The aim of this paper is to provide people involved in geomorphological research a global overview about the principles and procedures of optical dating, from the field sampling to the age interpretation.Most of the publications actually focus on one part of either the method (, laboratory procedures, statistical treatment) or its applications, and available general literature for non-specialists is still uncommon.
2, the luminescence signal obtained by stimulation corresponds with a decay curve which shows the progressive emptying of the electrons from the traps.
A case study of fluvial sands from the lower terrace of the Moselle valley is then presented to describe the range of field and laboratory procedures required for successful luminescence dating.
The paper also reviews the place of OSL dating in geomorphological research in France and assesses its potential for further research, by focusing on the diversity of sedimentary environments and topics to which it can be usefully applied.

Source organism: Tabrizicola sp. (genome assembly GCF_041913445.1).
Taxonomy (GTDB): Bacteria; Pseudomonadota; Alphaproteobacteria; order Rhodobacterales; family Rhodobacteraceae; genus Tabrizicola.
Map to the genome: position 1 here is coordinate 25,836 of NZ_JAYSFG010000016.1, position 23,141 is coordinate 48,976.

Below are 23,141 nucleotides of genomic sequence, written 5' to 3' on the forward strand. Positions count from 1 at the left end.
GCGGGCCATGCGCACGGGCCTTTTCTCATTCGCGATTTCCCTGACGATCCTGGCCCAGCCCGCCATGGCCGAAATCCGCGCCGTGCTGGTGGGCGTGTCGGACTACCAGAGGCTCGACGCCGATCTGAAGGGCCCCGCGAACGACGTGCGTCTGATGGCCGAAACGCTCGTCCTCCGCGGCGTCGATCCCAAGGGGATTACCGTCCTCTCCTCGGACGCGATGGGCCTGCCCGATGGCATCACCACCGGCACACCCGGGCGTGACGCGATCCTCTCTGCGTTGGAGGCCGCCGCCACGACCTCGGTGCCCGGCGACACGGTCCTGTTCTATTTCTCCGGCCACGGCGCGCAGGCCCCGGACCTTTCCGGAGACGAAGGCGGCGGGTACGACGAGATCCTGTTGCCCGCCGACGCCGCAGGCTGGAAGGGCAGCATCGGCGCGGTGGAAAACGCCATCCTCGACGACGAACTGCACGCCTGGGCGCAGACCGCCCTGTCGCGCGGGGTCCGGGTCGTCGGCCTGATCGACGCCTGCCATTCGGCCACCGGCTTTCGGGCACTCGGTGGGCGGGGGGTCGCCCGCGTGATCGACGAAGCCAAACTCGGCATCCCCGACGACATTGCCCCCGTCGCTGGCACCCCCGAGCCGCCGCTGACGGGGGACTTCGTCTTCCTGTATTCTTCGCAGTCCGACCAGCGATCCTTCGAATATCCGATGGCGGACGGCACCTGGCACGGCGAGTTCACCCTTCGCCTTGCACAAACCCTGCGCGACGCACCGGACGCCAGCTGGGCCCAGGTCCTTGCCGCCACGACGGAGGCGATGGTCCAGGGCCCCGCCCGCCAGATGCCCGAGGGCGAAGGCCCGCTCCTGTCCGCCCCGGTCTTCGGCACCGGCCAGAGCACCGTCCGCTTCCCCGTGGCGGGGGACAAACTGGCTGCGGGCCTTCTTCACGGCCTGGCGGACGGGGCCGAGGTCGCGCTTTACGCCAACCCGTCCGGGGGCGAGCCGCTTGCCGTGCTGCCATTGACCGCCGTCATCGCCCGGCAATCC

The wavelength of the signal is allocated to the nature of the mineral: the OSL from quartz is typically measured in ultra-violet (340-370 nm wavelength), while quartz also emits in blue (460-500 nm wavelength) and in orange-red (600-650 nm wavelength; Huntley , when the mineral is stored within the host-rock), natural radiation generates the trapping of electrons and the build-up of a latent luminescence signal; ii) when a grain is produced by mechanical erosion and transported (at the Earth’s surface, in the air, or in a river), it is exposed to sunlight.
This results in the release of trapped electrons (“bleaching”) and the emission of the luminescence signal.